……………………Theodore Robinson returned with some of his fellow students to the Fontainebleu Forest in the summer of 1878 to carry on with their en plein air painting but probably the highlight for Robinson that September was his trip to Italy with his fellow École des Beaux-Arts student Kenyon Cox. They visited Turin, Milan, Verona and Bologna on their way to Venice. In his 1986 book, An American Art Student in Paris, The Letters of Kenyon Cox 1877-1882, H.Wayne Morgan quotes from a letter Cox sent to his family after he had returned to France on December 15th 1878 and from it we have an insight into the physical health of his erstwhile fellow traveller, Robinson. Cox wrote:
“…Robinson has come back from Venice very much used up. He caught some sort of fever there and was sick for some days in a little German hotel, waiting for money to leave with, confined to his bed, unable to eat anything…….and almost afraid he should get out alive. He is very thin and feeble, but I hope if he takes care of himself and lives better he will come around…”
Robinson left Europe and returned to New York in late 1879 and rented a studio on Broadway hoping to establish himself as a professional artist but his financial situation became dire and he had to close his studio and return to his family in Evansville where he would paint local scenes but also dabbled with illustrative work. One such illustration, Suzette, appeared in the August 31st 1880 issue of the Harper’s Young People magazine in conjunction with a children’s story Viola’s Sketch. The original black chalk drawing with white heightening, on grayish blue paper, mounted on board can be found at the Chrysler Museum of Art in Norfolk, Va. It depicts an outdoor scene with a young girl, turned to the right, in a humble frock intent on sewing. Her hair is styled in a long braid and she stands in wooden shoes, looking downward wistfully at her work. The simple depiction of this guileless peasant girl probably harks back at Robinson’s academic training in Paris and the rustic genre imagery we have seen in the works of Jean-François Millet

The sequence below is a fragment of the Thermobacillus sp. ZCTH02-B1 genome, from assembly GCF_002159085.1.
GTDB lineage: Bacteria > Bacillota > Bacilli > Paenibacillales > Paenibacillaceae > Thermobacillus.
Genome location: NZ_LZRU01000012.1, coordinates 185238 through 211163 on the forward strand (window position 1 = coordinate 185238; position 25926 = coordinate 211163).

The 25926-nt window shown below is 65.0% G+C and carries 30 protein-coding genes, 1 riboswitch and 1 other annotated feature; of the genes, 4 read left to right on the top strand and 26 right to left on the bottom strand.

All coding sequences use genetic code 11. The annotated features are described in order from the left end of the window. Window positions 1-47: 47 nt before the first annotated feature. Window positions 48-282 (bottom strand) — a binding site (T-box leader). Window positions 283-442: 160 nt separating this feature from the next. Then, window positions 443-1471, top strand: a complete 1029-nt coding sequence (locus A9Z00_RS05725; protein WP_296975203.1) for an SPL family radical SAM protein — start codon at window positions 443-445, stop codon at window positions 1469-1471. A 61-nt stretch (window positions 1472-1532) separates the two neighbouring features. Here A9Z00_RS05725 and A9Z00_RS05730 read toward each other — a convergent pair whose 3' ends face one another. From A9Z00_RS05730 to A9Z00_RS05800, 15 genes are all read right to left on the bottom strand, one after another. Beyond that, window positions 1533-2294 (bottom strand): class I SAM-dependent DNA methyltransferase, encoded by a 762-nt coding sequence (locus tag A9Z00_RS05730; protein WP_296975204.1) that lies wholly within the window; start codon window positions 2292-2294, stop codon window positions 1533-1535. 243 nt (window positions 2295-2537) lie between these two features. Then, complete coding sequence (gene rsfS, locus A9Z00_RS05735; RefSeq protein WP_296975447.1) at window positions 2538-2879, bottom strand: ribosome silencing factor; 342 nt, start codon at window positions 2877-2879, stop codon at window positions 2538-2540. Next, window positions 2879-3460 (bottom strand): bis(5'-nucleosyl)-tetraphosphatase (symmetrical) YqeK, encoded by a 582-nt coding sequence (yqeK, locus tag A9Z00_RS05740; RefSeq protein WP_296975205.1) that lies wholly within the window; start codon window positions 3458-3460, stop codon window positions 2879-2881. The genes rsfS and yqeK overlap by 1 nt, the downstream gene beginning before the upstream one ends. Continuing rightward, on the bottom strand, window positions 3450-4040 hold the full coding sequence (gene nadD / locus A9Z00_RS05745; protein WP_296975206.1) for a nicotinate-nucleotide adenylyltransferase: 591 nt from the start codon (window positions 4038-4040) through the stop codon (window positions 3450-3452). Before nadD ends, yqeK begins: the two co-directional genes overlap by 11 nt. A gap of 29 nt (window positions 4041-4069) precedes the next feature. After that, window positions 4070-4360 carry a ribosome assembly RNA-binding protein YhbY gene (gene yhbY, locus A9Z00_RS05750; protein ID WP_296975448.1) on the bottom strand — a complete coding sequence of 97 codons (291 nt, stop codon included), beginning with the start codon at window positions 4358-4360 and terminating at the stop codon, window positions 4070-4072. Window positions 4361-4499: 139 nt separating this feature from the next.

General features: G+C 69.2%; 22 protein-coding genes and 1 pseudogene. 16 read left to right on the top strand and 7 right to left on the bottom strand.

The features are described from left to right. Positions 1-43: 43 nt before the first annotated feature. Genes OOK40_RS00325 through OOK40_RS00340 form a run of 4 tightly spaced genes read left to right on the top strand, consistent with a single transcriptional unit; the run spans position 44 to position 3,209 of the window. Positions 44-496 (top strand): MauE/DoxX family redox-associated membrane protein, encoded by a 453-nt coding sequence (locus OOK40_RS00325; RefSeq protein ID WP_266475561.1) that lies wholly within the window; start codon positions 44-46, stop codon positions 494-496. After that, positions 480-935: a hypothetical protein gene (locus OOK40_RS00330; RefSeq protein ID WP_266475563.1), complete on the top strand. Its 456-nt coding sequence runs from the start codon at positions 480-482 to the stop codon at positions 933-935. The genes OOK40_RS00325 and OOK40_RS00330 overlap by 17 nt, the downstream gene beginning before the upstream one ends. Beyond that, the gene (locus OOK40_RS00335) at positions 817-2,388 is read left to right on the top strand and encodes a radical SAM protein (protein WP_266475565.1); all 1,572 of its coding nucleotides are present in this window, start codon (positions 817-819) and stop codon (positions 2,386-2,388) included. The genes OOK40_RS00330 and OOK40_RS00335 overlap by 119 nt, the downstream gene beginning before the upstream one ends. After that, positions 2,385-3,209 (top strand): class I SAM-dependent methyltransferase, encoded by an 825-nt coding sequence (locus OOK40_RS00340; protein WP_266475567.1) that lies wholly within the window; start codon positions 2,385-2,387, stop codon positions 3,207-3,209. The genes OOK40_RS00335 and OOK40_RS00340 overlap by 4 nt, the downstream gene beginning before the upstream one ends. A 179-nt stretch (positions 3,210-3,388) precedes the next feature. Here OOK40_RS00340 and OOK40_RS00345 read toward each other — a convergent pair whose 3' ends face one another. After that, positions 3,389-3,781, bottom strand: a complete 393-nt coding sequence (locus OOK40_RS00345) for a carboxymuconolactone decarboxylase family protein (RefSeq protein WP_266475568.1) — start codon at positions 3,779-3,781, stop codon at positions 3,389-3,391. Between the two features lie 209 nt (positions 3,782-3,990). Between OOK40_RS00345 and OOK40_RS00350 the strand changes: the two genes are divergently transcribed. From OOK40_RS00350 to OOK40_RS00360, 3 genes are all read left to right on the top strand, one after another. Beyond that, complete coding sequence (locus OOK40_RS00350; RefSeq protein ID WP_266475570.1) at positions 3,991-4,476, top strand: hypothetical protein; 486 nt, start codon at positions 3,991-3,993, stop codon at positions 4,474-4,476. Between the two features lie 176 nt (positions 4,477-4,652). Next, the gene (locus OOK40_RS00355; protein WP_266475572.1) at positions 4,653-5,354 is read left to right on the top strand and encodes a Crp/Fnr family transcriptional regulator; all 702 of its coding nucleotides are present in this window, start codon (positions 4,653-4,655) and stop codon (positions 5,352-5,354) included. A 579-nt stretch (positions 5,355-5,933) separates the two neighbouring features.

However, Robinson’s life was at a low point, both physically and mentally as indicated in letters he sent to his friends. One such friend was Will Low a fellow student at Carolus-Duran’s atelier in Paris. In his 1908 book, A Chronicle of Friendship, Low wrote that on hearing of his friend’s predicament he had to:
“…extricate Robinson from the surroundings where….he was fast relapsing into a vegetable state…”
And so, Low arranged for Robinson to take a teaching position in New York at Mrs Sylvanus Reed’s Boarding and Day School for Young Ladies, a latter day finishing school for young women. In May 1881 Robinson was elected to the Society of American Artists and following the short spell of teaching he began to work for the muralist and stained-glass window maker John La Farge. He and his friend Will Lowe worked on a La Farge commission from Cornelius Vanderbilt to decorate his New York 5th Avenue home and following this they worked on Vanderbilt’s Tarrytown residence on the Hudson River. Robinson then went on to work for the decorative painting company run by Prentice Treadwell and he works on architectural decorations in Boston, Albany and on decorations for the Metropolitan Opera House in New York as well as commissions for the well-heeled nouveau-riche industrialists.